Thursday, October 11, 2012

Pope Benedict XVI, the Council and the Year of Faith and... and...

"This is how we can picture the Year of Faith: a pilgrimage in the deserts of today’s world, taking with us only what is necessary: ... the Gospel and the faith of the Church, of which the Council documents are a luminous expression, as is the Catechism of the Catholic Church, published twenty years ago." - Benedict XVI

At the onset of the Year of Faith, the Holy Father is praising the Council, the Conciliar Popes, the Documents.

How will the critics of the Council wiggle out of this?  How many times I have heard extremely disparaging remarks from the pillars of orthodoxy of the Blogisterium regarding the Council?  "It wasn't the most important council!"  "It wasn't a doctrinal council!"  "The council was a rupture!"  "The council was infiltrated by Masons and protestants."  "The council was protestant."  "It was simply a pastoral counsel!"  "Pope Paul VI was a bad pope."  "John XXIII didn't intend this or that" - or worse.  In the past 6 years of blogging I have heard these things and so many more condemnations and name-calling - yes - even from blogging priests, Walmart stock boys with distance-theological degrees, and unfortunately, I too came under their influence at times.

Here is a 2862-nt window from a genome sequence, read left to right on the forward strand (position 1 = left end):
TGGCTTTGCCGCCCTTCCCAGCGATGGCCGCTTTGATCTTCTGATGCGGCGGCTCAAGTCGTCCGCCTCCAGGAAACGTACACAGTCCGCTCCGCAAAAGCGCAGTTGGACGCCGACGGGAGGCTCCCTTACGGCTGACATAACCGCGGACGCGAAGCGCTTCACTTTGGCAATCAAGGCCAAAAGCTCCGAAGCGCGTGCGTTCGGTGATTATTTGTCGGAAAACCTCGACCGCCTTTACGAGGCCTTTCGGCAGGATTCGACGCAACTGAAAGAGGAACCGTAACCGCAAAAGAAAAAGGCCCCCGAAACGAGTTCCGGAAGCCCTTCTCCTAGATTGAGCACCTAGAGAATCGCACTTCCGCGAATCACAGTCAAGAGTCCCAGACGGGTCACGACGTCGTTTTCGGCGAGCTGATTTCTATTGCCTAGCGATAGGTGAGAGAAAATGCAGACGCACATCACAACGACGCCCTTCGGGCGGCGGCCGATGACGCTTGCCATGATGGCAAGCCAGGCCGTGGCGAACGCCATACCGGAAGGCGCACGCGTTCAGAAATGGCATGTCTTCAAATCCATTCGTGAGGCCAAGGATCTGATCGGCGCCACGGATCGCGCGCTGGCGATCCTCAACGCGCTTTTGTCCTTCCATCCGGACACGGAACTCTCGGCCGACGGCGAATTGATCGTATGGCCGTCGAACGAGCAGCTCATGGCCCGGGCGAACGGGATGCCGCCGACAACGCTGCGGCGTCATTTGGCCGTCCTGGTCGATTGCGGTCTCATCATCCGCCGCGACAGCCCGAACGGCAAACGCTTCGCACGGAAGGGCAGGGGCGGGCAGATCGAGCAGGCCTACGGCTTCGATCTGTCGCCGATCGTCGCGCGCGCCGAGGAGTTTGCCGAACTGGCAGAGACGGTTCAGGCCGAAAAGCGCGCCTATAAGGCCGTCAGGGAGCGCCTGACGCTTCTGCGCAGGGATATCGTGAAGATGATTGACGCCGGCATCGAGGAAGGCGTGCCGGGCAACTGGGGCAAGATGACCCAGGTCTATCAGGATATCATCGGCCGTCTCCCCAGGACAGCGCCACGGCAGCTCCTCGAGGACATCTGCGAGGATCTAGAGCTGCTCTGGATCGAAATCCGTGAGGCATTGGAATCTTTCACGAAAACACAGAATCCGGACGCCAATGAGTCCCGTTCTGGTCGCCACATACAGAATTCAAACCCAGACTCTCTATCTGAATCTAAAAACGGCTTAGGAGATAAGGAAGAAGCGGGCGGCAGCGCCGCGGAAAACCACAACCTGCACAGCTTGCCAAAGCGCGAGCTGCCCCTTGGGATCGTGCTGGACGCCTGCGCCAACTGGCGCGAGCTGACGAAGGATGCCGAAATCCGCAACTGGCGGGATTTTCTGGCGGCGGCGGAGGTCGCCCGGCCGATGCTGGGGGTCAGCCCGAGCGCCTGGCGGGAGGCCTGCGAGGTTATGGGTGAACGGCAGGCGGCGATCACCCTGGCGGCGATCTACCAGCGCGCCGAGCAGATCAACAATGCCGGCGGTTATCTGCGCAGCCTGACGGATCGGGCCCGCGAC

Thank God for Pope Benedict XVI who strengthens the faith of the brethren, and confirms the faith of those who have accepted Church teaching and remained faithful throughout the liturgical wars and doctrinal chaos. 

Habemas Papam... listen to him.

Extracts from Benedict XVI's homily are given below.

"The Year of Faith which we launch today is linked harmoniously with the Church’s whole path over the last fifty years: from the Council, through the Magisterium of the Servant of God Paul VI, who proclaimed a Year of Faith in 1967, up to the Great Jubilee of the year 2000, with which Blessed John Paul II re-proposed to all humanity Jesus Christ as the one Saviour, yesterday, today and forever. Between these two Popes, Paul VI and John Paul II, there was a deep and profound convergence, precisely upon Christ as the centre of the cosmos and of history, and upon the apostolic eagerness to announce Him to the world. Jesus is the centre of the Christian faith. The Christian believes in God Whose face was revealed by Jesus Christ. He is the fulfilment of the Scriptures and their definitive interpreter".

"Vatican Council II did not wish to deal with the theme of faith in one specific document. It was, however, animated by a desire, as it were, to immerse itself anew in the Christian mystery so as to re-propose it fruitfully to contemporary man. ... In his opening speech Blessed John XXIII presented the principal purpose of the Council in this way: “What above all concerns the Ecumenical Council is this: that the sacred deposit of Christian doctrine be safeguarded and taught more effectively. … Therefore, the principal purpose of this Council is not the discussion of this or that doctrinal theme, a Council is not required for that, ... [but] this certain and immutable doctrine, which is to be faithfully respected, needs to be explored and presented in a way which responds to the needs of our time”.